4. Very interesting post mate; I've still not ventured into the Airbrush camp despite a couple of my friends now being converts.

    I Fear change and anything with moving parts (which i have a habit of blowing upon contact).

    Still looking at all the vehicles I've got waiting to paint and reading this post, I'm sorely tempted to give it a try.

  5. I use an iwata Eclipse and I am very happy with it. I got it for about 125 bucks, but as people mention, the compressor is greater might be able to find a decent one for around 150 if you really hunt for it.

    Here's a tip - mix your paints with windex instead of water. Works much better.

    Also, get yourself one of those 3-in-1 airbrush tools that includes a cleansing pot, airbrush holder and mixing well.

    Lastly, I'd say practice makes perfect as always.

  6. I've heard about this windex trick.

    What shocked me was how simple it was, I was getting fairly good effects off just literally playing around with it.

    I do admit though, my propellant had been in the shed a wee while and I was a little scared when breaking the seal lol.

  7. Look around pawn shops for a good deal on a used compressor (a real one not an airbrush compressor). You will need an air regulator to get an appropriate psi rating. I picked up my first brush and played with it on a piece of cardboard. For basic base coats, it doesn't take much practice.

    As far as paints, I like Vallejo Model Air if for nothing else, they are pre-thinned and are cheaper than GW paints. They also tend to be nicer when brushing compared to the old GW paints which is useful for layering... I guess that's why GW has some new layering paint.

  8. I forgot about the model air ones actually, had some for painting as they are actually fairly decent.

    The layering stuff still needs watering down though. By layering I am pretty sure all they mean is that you have "step 1 step 2 and step 3" paints that are all cohesive and work together, where as before you would get base coat A, then create stage 2 with paints b and c, then highlight using white in that mix, or bone, or xxxx for example. Now its just much more liner - it seems.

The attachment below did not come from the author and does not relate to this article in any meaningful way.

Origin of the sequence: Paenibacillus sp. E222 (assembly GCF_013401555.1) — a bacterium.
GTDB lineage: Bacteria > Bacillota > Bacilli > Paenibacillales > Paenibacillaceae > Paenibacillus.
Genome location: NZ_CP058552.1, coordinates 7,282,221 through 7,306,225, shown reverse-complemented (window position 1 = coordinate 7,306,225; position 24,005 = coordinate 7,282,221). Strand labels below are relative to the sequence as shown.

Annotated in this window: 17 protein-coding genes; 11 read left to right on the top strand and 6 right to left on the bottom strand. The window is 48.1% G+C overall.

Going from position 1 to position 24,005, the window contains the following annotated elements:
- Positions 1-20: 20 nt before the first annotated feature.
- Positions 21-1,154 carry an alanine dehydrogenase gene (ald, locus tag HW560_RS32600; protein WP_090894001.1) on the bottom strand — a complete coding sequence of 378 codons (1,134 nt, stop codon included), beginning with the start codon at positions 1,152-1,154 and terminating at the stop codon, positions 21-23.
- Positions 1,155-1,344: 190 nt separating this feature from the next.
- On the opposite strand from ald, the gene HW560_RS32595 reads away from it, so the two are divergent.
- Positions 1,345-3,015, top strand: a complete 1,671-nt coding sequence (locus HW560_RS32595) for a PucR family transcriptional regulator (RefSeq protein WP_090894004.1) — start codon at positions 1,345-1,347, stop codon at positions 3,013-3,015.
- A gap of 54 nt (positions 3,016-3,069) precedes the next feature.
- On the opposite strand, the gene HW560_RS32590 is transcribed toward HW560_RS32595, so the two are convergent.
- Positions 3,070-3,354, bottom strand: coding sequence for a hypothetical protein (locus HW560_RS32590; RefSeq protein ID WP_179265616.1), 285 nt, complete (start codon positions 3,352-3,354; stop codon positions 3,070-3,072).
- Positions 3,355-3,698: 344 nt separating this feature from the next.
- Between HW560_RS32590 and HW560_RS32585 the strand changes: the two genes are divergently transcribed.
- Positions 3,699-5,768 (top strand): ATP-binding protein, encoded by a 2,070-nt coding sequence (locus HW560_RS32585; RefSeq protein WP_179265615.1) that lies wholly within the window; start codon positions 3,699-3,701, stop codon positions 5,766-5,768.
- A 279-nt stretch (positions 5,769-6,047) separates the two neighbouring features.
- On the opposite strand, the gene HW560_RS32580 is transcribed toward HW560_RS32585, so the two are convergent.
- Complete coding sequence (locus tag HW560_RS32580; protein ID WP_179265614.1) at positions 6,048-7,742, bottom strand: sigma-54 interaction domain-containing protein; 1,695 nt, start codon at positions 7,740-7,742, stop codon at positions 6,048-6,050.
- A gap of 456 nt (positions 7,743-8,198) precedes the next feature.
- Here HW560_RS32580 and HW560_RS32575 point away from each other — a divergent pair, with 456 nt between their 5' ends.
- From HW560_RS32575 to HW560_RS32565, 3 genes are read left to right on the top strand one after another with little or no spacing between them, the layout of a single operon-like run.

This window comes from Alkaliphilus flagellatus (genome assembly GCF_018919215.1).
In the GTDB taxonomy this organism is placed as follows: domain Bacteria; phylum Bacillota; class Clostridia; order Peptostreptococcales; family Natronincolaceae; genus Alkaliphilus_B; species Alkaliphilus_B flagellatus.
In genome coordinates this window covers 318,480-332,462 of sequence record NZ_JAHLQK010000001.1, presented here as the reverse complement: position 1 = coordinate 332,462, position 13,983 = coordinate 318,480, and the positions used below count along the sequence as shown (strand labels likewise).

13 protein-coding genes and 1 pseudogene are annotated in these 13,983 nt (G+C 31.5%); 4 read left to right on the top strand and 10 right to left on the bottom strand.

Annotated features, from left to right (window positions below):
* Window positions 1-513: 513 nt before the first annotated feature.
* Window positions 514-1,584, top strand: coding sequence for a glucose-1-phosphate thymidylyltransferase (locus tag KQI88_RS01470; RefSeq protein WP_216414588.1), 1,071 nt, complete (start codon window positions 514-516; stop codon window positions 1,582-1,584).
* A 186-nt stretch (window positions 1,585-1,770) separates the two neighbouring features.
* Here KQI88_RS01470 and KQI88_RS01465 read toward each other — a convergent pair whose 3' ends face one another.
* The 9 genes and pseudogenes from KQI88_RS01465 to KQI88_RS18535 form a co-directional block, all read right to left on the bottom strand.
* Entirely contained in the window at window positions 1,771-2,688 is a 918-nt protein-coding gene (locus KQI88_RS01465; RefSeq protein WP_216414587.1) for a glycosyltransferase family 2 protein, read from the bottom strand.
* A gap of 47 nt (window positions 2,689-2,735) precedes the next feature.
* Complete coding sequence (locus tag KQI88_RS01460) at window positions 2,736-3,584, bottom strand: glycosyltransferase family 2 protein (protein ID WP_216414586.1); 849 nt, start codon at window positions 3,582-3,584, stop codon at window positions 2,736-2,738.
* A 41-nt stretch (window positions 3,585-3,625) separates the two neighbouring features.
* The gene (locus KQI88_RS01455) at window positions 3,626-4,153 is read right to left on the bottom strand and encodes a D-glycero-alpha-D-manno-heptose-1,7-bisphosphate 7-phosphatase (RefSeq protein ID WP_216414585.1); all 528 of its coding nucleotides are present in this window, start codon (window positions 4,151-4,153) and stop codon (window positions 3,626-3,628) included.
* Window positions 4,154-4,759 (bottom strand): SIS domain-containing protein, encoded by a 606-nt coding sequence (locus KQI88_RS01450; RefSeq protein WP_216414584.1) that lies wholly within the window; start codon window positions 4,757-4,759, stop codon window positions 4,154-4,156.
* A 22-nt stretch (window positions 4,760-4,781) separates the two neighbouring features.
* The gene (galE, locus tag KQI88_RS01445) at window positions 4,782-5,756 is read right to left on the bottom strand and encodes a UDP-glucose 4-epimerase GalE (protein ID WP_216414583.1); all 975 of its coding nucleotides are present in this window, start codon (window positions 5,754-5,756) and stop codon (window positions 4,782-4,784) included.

Looking forward to my next project being air brushed base. I am still too rooted in blending everything I do, and while the airbrush gets a similar effect, I like the complexity of blending and its effect over the one I created off the airbrush, while I was no master, I did find I could achieve a solid effect even straight off the bat, and now I've had time to think about it I should be a bit better.

    I really want to practice masking off area's to airbrush, being able to get a perfectly straight line for halves/quarters/stencils for example seems so good and a powerful effect.

  9. Oh and cheers for the consumer advice!

  10. I use a £40 dual action airbrush and a cheap a/b compressor.
    Works fine, the myth that you have to spend hundreds of pounds is absolute rubbish. Especially if you're mostly basecoating.
    Its the person using the tool that makes the difference, not the tool itself.

  11. As long as the quality is fine and its well made I think there isn't going to be too much of an issue.

    This is why I am asking for peoples experience. Generally my route is to get the one I feel won't break down, typically more expensive, but since I have zero grounding in this style of art, I can't tell / know.

    Like I say, its a while before I'll do a full army with airbrush, so a "cheap" one is fine for now, but as much info as possible is brilliant.

    I might get a 40quid one just for base coating.